He declared, “We are very much interested in the Artsakh, Armenia and diaspora trinity. If this trinity will be shackled we will have great problems in the future.” He said that Armenians from the diaspora are already directly engaged in the reconstruction process and that this needed to continue.

He said that he thought the Organization for Security and Cooperation in Europe (OSCE) Minsk Group will remain as the only platform for peaceful settlement of the Azerbaijani-Karabakh conflict, and this has been articulated by Russian, US and French leaders. Meanwhile, he said that Artsakh was doing everything possible to again become a direct party to peace negotiations.

However, at present there was no direct line of communications with the state or government of Azerbaijan due to the policy of the latter. He said that there were some local contacts. For example, when the rescue service is carrying out search operations it has to be done together with the Azerbaijani side.

There was also no direct contact with the Turkish government at present, he said. The only contact has been with Turkish troops fighting Artsakh during the recent war. He raised the question of how a NATO member state could be engaged in such a war and bring in mercenaries. A conversation, he said, needed to be had about whether Turkey informed other NATO allies about this. If it did so but did not receive a green light, how could it ignore its allies. If it did get the go-ahead, does NATO actually consider Artsakh a threat to his existence, he wondered.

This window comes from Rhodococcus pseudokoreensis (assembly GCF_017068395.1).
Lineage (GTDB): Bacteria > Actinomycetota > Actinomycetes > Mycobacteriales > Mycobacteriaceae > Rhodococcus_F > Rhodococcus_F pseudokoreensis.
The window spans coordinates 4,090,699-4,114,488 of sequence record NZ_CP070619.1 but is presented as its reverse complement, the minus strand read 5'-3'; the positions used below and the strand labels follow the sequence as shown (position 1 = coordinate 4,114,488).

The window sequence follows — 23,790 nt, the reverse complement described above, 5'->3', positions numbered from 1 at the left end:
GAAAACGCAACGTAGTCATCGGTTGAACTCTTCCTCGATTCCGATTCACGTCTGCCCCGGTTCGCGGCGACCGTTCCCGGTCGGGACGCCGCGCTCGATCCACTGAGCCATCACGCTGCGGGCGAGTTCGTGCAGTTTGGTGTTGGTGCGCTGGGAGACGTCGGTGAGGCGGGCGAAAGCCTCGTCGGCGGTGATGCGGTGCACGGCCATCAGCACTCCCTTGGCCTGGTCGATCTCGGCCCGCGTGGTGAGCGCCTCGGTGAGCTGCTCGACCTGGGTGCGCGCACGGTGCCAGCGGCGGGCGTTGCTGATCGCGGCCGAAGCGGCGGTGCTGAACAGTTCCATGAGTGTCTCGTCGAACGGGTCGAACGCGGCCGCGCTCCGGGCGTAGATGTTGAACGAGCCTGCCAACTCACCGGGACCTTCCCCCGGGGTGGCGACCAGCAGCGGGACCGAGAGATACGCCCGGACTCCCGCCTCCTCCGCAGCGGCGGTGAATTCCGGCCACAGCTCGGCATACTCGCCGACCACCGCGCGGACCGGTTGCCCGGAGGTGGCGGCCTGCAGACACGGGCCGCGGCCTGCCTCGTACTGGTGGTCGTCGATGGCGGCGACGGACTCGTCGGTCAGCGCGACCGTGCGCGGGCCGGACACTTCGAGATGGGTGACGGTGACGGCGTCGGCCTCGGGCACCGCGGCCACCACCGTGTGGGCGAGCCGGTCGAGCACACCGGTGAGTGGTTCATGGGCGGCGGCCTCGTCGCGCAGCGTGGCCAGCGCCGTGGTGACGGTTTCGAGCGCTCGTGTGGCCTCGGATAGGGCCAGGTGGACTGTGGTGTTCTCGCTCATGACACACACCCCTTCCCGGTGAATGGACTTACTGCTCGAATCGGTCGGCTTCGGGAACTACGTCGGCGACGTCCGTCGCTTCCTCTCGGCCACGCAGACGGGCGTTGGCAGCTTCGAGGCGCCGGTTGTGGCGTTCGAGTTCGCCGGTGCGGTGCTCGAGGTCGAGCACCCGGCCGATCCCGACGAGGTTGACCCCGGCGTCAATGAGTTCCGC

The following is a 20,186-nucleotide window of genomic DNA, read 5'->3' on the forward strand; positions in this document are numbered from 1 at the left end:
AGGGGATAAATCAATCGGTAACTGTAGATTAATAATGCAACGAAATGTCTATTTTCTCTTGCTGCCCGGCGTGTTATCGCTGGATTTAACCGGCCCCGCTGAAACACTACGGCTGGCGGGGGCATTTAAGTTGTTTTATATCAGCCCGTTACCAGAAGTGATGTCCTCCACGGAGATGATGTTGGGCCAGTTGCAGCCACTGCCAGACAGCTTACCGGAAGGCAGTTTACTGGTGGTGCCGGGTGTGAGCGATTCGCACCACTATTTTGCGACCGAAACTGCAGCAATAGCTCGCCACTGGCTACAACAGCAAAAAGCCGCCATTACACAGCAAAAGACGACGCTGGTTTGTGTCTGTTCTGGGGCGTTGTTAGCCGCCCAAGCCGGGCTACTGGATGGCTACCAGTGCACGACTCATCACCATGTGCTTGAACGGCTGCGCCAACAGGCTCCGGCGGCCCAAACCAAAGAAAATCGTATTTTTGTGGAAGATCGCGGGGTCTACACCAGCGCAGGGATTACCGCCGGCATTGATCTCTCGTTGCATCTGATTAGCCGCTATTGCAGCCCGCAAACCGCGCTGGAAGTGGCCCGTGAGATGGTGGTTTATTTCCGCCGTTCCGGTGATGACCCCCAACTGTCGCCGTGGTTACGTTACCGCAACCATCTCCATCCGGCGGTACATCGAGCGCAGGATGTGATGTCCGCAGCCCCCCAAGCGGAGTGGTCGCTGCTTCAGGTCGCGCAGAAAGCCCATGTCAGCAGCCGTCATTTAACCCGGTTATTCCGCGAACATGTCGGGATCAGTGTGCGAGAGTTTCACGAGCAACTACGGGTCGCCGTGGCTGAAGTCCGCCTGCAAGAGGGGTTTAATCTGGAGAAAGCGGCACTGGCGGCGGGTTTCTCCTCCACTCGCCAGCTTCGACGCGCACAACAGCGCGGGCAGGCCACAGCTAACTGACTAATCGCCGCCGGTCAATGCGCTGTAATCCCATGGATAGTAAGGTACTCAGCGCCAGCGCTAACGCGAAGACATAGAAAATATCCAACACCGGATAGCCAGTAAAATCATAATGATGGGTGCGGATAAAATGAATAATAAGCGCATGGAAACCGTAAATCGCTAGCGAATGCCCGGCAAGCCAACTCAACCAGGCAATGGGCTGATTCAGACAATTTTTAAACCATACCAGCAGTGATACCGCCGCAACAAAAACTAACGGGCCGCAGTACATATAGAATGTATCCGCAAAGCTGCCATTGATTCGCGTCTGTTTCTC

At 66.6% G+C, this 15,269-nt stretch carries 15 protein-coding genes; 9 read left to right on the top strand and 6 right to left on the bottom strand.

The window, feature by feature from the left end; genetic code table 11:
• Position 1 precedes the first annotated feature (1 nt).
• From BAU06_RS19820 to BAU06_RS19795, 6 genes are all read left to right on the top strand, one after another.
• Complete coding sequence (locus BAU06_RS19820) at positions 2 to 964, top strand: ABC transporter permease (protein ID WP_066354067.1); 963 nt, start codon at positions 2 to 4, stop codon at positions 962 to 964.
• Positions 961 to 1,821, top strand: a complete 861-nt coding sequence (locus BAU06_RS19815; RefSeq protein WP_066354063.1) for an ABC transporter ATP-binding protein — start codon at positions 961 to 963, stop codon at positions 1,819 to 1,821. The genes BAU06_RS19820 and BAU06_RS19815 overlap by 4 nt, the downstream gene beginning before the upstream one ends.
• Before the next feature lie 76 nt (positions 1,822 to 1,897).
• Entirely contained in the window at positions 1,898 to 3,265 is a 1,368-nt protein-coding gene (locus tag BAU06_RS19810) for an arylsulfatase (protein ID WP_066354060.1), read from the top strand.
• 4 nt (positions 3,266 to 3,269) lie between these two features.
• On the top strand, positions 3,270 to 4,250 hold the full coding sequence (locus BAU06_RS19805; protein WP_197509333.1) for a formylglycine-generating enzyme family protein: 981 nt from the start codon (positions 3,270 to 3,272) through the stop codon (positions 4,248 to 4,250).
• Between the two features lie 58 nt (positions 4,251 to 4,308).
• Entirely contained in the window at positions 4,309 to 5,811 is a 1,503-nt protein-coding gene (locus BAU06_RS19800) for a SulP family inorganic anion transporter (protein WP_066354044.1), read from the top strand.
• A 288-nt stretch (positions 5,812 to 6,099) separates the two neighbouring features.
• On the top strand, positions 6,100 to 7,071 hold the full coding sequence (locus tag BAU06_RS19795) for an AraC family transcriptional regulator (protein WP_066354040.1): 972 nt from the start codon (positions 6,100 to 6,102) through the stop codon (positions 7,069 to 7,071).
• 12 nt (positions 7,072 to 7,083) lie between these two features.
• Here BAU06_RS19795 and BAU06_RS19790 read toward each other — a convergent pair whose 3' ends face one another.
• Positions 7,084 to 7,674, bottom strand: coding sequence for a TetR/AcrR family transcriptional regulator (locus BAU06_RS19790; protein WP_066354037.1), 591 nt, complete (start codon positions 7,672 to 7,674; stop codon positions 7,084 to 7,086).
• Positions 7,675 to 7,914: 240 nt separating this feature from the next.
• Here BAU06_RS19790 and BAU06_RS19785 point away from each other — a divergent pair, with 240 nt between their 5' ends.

He added that the Turkish side together with Azerbaijan allowed the terrorist Grey Wolves organization to found a school in Shushi, but there has been no response from the international community. He said that this too generates question marks.

Concerning possible new elections for Artsakh, Babayan said that though it was a democratic country, the situation was precarious, and there were some issues with the constitution. If the president resigned, the assembly or parliament would also have to terminate its activities, but this would not be desirable. Babayan said he brought up this matter during the most recent election campaign.

Babayan is the founder and leader of the Artsakh Conservative Party, and was a candidate for president during the last election, but he said that at present party activities and his own participation have been frozen. He noted that a number of young members of the party perished in defense of the homeland. When asked whether he might run again in the next elections, he said that it was too early to say, but his party would definitely play an active part in the life of the country.